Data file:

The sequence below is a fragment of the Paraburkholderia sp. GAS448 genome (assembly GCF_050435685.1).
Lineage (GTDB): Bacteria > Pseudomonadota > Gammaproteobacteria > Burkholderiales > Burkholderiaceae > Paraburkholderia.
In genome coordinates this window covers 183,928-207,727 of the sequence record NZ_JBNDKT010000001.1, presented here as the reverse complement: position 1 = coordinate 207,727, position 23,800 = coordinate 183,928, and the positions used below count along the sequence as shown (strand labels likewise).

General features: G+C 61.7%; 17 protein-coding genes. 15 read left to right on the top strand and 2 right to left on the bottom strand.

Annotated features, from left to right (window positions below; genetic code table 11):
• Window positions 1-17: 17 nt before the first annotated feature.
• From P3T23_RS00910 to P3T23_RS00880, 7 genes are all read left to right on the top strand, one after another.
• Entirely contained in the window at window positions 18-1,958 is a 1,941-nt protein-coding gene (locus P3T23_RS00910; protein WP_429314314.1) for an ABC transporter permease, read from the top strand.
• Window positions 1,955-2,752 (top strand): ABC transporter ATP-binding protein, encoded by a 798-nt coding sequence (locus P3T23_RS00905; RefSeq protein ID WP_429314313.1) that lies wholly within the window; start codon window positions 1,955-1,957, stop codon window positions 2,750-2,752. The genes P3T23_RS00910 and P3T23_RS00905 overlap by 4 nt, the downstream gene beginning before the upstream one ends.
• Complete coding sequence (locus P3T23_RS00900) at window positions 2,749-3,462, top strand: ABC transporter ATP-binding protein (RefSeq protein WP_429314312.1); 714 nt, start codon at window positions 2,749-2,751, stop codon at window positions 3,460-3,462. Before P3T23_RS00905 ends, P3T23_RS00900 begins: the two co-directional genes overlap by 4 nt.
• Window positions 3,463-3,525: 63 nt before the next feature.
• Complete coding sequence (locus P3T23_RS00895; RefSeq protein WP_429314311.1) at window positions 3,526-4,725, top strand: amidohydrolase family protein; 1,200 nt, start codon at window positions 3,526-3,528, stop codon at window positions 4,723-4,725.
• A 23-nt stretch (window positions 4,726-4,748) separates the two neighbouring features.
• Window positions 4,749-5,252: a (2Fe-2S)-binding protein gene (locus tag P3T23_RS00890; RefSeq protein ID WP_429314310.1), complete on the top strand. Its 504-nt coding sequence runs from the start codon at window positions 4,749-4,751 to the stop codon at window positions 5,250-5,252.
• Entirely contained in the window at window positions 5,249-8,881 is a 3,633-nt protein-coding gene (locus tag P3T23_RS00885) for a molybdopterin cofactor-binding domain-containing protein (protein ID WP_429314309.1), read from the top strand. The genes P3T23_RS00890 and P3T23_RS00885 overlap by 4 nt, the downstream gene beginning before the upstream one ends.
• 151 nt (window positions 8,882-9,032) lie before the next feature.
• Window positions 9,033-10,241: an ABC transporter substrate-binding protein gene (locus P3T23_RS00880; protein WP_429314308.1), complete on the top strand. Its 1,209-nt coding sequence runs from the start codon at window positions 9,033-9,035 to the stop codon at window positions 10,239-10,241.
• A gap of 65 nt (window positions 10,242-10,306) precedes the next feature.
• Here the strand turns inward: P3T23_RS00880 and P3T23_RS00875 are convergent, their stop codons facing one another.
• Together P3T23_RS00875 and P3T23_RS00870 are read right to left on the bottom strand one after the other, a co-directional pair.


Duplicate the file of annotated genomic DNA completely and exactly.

The sequence below is a fragment of the Paraburkholderia sp. GAS448 genome (assembly GCF_050435685.1).
Lineage (GTDB): Bacteria > Pseudomonadota > Gammaproteobacteria > Burkholderiales > Burkholderiaceae > Paraburkholderia.
In genome coordinates this window covers 183,928-207,727 of the sequence record NZ_JBNDKT010000001.1, presented here as the reverse complement: position 1 = coordinate 207,727, position 23,800 = coordinate 183,928, and the positions used below count along the sequence as shown (strand labels likewise).

General features: G+C 61.7%; 17 protein-coding genes. 15 read left to right on the top strand and 2 right to left on the bottom strand.

Annotated features, from left to right (window positions below; genetic code table 11):
• Window positions 1-17: 17 nt before the first annotated feature.
• From P3T23_RS00910 to P3T23_RS00880, 7 genes are all read left to right on the top strand, one after another.
• Entirely contained in the window at window positions 18-1,958 is a 1,941-nt protein-coding gene (locus P3T23_RS00910; protein WP_429314314.1) for an ABC transporter permease, read from the top strand.
• Window positions 1,955-2,752 (top strand): ABC transporter ATP-binding protein, encoded by a 798-nt coding sequence (locus P3T23_RS00905; RefSeq protein ID WP_429314313.1) that lies wholly within the window; start codon window positions 1,955-1,957, stop codon window positions 2,750-2,752. The genes P3T23_RS00910 and P3T23_RS00905 overlap by 4 nt, the downstream gene beginning before the upstream one ends.
• Complete coding sequence (locus P3T23_RS00900) at window positions 2,749-3,462, top strand: ABC transporter ATP-binding protein (RefSeq protein WP_429314312.1); 714 nt, start codon at window positions 2,749-2,751, stop codon at window positions 3,460-3,462. Before P3T23_RS00905 ends, P3T23_RS00900 begins: the two co-directional genes overlap by 4 nt.
• Window positions 3,463-3,525: 63 nt before the next feature.
• Complete coding sequence (locus P3T23_RS00895; RefSeq protein WP_429314311.1) at window positions 3,526-4,725, top strand: amidohydrolase family protein; 1,200 nt, start codon at window positions 3,526-3,528, stop codon at window positions 4,723-4,725.
• A 23-nt stretch (window positions 4,726-4,748) separates the two neighbouring features.
• Window positions 4,749-5,252: a (2Fe-2S)-binding protein gene (locus tag P3T23_RS00890; RefSeq protein ID WP_429314310.1), complete on the top strand. Its 504-nt coding sequence runs from the start codon at window positions 4,749-4,751 to the stop codon at window positions 5,250-5,252.
• Entirely contained in the window at window positions 5,249-8,881 is a 3,633-nt protein-coding gene (locus tag P3T23_RS00885) for a molybdopterin cofactor-binding domain-containing protein (protein ID WP_429314309.1), read from the top strand. The genes P3T23_RS00890 and P3T23_RS00885 overlap by 4 nt, the downstream gene beginning before the upstream one ends.
• 151 nt (window positions 8,882-9,032) lie before the next feature.
• Window positions 9,033-10,241: an ABC transporter substrate-binding protein gene (locus P3T23_RS00880; protein WP_429314308.1), complete on the top strand. Its 1,209-nt coding sequence runs from the start codon at window positions 9,033-9,035 to the stop codon at window positions 10,239-10,241.
• A gap of 65 nt (window positions 10,242-10,306) precedes the next feature.
• Here the strand turns inward: P3T23_RS00880 and P3T23_RS00875 are convergent, their stop codons facing one another.
• Together P3T23_RS00875 and P3T23_RS00870 are read right to left on the bottom strand one after the other, a co-directional pair.